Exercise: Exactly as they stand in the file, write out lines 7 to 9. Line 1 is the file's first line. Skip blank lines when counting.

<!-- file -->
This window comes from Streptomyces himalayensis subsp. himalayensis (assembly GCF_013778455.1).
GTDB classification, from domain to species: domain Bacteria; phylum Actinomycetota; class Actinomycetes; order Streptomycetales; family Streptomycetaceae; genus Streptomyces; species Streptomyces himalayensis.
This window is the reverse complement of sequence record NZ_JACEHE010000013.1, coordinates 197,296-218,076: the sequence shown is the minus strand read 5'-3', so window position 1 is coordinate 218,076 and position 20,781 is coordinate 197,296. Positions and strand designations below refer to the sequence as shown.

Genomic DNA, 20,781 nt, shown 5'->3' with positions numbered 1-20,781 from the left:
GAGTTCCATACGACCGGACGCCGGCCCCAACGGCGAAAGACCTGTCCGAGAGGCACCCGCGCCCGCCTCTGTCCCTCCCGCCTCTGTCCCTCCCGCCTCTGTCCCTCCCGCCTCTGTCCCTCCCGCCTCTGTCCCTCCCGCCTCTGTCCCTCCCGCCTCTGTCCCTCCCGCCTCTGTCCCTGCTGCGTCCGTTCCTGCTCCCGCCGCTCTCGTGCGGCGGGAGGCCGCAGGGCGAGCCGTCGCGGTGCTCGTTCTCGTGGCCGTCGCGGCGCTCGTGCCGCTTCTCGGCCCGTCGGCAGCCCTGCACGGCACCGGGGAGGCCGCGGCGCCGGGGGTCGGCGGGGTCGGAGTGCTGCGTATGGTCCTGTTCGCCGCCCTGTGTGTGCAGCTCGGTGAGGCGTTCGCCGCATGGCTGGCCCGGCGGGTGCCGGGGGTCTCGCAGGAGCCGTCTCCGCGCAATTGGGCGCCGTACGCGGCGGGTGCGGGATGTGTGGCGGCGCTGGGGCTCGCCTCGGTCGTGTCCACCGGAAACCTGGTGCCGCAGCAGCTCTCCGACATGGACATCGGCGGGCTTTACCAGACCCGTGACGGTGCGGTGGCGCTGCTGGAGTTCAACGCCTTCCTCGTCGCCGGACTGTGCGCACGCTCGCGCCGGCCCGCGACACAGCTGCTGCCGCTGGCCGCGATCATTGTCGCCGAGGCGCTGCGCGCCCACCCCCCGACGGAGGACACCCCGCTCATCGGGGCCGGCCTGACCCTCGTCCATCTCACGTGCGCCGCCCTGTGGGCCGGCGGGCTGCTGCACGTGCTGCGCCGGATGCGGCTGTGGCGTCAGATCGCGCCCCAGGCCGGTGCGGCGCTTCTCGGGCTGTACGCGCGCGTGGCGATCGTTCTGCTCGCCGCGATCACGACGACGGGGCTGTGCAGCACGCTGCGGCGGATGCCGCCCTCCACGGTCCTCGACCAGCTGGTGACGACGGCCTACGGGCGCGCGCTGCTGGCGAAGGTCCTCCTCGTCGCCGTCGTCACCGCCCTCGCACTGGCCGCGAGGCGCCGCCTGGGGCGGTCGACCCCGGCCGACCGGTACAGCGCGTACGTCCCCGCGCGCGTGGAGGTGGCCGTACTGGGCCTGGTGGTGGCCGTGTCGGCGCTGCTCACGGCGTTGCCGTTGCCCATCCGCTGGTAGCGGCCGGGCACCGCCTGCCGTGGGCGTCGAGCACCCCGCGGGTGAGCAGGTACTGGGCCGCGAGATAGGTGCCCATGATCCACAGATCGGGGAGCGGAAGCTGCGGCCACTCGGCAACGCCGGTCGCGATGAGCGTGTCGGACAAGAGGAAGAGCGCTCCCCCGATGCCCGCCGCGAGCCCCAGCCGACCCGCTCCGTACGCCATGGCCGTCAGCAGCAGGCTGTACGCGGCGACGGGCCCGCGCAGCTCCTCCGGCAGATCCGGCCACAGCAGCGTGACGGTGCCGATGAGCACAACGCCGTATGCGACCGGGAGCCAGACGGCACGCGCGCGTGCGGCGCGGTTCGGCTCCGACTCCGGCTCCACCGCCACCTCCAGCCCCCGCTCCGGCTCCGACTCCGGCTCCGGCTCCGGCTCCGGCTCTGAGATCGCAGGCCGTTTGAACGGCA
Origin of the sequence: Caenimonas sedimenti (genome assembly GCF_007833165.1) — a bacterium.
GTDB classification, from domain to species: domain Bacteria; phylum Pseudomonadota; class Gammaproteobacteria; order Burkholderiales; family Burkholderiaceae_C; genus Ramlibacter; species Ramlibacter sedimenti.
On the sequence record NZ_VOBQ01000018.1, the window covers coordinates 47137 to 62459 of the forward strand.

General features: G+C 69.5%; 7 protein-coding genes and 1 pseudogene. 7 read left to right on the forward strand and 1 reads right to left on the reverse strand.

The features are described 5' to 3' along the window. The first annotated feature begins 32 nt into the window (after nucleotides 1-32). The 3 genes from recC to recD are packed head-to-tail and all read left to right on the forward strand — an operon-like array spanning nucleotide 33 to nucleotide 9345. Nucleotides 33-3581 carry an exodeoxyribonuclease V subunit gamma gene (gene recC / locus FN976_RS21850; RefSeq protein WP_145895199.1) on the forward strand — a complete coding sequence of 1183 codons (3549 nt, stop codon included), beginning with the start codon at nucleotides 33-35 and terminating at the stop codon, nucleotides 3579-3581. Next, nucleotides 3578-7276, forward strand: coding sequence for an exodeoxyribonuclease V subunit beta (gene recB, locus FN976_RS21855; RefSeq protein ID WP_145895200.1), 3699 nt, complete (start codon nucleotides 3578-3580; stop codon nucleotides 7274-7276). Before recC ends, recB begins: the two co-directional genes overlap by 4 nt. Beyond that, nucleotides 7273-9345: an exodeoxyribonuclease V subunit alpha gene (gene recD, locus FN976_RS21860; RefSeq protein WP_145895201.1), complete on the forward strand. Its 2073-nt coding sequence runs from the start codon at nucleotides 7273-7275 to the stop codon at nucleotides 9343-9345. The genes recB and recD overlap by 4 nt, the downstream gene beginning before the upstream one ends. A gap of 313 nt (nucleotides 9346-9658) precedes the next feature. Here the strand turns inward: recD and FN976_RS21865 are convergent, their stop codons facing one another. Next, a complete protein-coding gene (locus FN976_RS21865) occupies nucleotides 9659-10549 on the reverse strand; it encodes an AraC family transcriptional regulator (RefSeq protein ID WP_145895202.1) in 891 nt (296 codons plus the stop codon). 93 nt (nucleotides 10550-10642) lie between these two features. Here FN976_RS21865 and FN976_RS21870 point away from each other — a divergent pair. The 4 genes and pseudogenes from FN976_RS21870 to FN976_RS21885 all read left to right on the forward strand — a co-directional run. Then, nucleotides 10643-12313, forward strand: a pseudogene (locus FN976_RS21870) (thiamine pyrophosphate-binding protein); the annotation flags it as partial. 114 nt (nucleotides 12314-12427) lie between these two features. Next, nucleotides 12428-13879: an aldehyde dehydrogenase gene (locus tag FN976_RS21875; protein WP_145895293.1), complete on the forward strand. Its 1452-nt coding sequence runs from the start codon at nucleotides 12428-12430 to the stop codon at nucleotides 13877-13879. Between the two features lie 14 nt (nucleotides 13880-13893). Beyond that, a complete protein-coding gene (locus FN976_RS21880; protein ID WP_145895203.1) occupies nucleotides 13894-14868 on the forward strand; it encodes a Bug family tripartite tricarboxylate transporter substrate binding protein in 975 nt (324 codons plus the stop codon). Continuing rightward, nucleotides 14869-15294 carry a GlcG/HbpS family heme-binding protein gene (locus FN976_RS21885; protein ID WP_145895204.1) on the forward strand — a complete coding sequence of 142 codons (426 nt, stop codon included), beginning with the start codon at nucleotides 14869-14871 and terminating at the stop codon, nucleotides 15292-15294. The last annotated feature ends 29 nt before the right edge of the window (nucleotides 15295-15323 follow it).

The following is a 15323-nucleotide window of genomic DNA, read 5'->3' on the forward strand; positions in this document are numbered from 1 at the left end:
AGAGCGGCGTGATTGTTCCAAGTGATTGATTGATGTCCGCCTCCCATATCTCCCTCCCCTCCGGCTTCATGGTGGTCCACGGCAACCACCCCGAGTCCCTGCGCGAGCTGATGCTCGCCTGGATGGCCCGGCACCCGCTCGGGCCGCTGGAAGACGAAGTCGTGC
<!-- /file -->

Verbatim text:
GTDB classification, from domain to species: domain Bacteria; phylum Pseudomonadota; class Gammaproteobacteria; order Burkholderiales; family Burkholderiaceae_C; genus Ramlibacter; species Ramlibacter sedimenti.
On the sequence record NZ_VOBQ01000018.1, the window covers coordinates 47137 to 62459 of the forward strand.

General features: G+C 69.5%; 7 protein-coding genes and 1 pseudogene. 7 read left to right on the forward strand and 1 reads right to left on the reverse strand.